Saint Philomena was an early Christian and a virgin. She was 13 when she was martyred. She is the patron saint of children, of the imprisoned, and consoler of afflicted mothers. This seems appropriate to the film Philomena, based on Martin Sixsmith’s book, The Lost Child of Philomena Lee, about a mother searching for her long lost son.
Catholic, unwed, and pregnant in 1950s Ireland, Philomena Lee was brought to Roscrea Convent, where she gave birth to Anthony. In order to leave, they had to pay a fee, or work in the laundry for three years, an indentured servitude. The mothers would see their children for one hour a day, and were forced to sign away their rights to the children. The children were adopted out (sold) to foreign families.
For fifty years, Philomena kept this a secret, but ultimately enlisted the help of Martin Sixsmith, a journalist who worked both for the BBC and under Tony Blair. She wanted to find her child, but also wanted people to know about her story, and about the way her story was covered up.
In the film, the character of Sixsmith repeatedly talks about “human interest stories” disparagingly, as if they are entirely different from “real journalism.” I think one of the points of the film is showing how much the personal and the political are intertwined, how stories of “real journalism” are also human stories. Philomena’s story touches on the Catholic Church’s suppression of unwed mothers in 1950s Ireland to closeted homosexuality within the Republican party of the 1980s and 90s, how people internalize these attitudes, and the suffering it causes.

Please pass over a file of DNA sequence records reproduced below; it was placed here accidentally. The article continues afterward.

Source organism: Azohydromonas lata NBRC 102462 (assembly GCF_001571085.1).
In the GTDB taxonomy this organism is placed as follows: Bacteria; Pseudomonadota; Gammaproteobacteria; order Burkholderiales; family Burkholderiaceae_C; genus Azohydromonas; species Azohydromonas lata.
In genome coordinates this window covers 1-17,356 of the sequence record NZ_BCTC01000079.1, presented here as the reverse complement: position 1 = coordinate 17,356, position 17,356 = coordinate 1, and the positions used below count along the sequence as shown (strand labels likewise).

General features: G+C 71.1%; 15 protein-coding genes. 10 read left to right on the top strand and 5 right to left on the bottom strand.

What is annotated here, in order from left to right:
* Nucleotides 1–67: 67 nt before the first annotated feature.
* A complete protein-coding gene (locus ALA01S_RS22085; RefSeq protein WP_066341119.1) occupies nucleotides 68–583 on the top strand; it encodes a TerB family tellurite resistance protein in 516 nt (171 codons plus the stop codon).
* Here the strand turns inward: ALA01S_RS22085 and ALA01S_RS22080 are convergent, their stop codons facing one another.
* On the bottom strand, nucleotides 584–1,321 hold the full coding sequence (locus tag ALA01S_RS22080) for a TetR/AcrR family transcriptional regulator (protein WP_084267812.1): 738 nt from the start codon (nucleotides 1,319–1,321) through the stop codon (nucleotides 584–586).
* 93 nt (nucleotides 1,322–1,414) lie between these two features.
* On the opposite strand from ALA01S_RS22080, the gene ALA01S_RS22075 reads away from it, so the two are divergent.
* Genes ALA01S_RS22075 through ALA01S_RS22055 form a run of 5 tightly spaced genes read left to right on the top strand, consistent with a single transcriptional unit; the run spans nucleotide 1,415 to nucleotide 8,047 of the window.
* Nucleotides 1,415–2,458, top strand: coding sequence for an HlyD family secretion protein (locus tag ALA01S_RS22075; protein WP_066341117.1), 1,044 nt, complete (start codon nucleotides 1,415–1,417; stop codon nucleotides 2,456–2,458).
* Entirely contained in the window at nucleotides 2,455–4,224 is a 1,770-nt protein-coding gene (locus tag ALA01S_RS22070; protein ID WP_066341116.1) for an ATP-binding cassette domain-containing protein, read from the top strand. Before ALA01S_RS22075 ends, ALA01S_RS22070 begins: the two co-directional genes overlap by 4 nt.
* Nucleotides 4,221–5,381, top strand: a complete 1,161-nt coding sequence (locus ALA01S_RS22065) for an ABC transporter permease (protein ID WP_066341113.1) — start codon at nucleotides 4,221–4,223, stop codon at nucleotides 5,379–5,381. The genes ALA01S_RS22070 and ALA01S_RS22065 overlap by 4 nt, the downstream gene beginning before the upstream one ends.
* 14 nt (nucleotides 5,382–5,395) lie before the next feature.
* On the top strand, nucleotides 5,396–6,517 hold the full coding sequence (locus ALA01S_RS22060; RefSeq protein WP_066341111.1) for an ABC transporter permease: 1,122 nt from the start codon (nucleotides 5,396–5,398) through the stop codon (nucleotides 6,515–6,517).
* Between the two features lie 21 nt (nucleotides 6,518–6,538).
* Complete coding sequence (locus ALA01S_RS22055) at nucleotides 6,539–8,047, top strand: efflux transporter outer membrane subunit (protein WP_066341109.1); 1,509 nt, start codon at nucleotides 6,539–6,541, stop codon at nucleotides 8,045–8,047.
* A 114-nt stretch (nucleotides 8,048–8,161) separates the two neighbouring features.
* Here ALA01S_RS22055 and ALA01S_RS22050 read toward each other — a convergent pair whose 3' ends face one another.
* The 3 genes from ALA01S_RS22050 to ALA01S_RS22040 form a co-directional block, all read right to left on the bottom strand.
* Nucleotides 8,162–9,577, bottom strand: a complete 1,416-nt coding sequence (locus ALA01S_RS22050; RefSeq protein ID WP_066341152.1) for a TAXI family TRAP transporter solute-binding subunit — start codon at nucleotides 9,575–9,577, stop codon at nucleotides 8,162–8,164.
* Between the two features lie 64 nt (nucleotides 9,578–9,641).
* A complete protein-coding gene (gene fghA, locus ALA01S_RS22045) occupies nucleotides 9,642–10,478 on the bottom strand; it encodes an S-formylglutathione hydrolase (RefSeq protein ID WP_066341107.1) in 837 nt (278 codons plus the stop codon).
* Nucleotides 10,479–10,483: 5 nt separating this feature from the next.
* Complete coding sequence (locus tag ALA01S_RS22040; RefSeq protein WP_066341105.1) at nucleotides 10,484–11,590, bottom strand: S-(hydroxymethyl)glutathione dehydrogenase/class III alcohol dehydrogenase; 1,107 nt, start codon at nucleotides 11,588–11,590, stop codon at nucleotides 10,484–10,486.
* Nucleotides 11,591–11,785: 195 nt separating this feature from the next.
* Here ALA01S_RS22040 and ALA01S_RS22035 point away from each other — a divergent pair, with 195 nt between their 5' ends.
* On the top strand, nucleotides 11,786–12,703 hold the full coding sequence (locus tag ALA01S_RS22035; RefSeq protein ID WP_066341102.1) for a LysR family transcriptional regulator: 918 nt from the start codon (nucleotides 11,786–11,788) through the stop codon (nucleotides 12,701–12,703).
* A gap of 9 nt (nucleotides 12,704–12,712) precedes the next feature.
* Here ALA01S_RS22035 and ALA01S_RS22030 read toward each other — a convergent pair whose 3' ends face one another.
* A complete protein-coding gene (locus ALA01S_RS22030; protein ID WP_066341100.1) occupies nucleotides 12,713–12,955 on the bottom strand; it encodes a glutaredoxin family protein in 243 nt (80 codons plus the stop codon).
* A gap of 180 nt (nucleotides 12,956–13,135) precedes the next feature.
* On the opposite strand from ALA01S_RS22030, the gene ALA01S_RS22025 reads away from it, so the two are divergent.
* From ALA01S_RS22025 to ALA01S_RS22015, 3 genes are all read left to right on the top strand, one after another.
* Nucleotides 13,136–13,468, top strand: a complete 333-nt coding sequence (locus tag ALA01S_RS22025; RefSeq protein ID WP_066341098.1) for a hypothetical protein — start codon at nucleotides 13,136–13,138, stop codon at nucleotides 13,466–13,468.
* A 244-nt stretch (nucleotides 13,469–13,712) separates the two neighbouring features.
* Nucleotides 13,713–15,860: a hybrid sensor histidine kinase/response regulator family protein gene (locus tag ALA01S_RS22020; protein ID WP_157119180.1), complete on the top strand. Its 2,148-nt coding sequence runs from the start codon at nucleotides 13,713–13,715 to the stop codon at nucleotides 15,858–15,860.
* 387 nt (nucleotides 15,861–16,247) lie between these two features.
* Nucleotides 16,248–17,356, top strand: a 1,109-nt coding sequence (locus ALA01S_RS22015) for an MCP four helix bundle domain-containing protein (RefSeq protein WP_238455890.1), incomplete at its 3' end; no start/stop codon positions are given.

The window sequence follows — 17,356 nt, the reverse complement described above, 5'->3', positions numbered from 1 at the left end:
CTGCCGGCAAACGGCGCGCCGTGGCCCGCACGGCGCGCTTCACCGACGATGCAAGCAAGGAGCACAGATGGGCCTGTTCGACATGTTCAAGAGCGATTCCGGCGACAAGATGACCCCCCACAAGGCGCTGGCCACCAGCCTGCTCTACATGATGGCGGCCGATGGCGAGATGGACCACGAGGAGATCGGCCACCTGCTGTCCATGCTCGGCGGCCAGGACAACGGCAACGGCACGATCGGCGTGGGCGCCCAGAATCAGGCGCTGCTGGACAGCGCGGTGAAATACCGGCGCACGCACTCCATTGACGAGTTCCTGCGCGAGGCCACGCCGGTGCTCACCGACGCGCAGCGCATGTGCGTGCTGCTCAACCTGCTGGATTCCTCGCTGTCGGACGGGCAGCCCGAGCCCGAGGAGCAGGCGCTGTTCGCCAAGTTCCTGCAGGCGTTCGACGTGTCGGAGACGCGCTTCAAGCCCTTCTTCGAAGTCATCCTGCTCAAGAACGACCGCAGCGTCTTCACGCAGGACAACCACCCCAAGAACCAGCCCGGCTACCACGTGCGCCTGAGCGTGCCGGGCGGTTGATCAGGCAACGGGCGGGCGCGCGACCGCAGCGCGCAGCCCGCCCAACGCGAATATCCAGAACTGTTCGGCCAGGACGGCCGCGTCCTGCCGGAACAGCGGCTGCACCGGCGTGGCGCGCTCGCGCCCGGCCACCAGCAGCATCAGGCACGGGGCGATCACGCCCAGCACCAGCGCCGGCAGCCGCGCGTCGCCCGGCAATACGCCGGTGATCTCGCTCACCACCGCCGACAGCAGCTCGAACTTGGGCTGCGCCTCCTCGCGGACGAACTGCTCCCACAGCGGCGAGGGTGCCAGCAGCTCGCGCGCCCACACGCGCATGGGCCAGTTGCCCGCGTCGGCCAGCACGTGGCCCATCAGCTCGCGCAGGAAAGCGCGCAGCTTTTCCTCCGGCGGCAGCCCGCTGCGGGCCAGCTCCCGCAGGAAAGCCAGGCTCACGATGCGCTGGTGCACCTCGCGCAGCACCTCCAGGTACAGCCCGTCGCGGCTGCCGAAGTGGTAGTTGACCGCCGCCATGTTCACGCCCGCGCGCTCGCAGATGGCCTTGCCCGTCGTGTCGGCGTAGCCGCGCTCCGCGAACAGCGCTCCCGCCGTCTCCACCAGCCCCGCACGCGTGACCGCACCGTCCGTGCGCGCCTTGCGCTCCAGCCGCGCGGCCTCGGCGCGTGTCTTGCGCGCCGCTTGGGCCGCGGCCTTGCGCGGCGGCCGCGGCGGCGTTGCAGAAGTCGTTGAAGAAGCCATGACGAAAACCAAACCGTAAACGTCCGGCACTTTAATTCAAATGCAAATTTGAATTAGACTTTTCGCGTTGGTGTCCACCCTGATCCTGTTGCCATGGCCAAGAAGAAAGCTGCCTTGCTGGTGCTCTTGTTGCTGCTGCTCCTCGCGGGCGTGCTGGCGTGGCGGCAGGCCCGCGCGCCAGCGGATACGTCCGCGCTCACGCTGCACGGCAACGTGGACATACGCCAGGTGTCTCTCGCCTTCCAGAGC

In discussion with his editor, it is clear that the more dramatic the story is, the more dirt it uncovers about major institutions, the better sales the story will garner, which is in opposition to the personal aspects of the story, about things that are usually private. But publicly telling a story like this is itself a political act. Ultimately its about truth-telling. The powerful want things kept secret, and it is the journalist’s job to bring these things out into the light.
In one scene in the film, Philomena asks Martin if he must use her real name in the story. He insists, yes that’s how these things are done. It’s wonderfully synchronistic that her name is Philomena, not only because of the Saint Philomena’s areas of patronage, but also because Philomena (or Filumena) means “full of light.”
Read an article summarizing Philomena Lee’s story, by Martin Sixsmith: http://www.theguardian.com/lifeandstyle/2009/sep/19/catholic-church-sold-child
Philomena is showing at Images Cinema through Thursday, 1/9.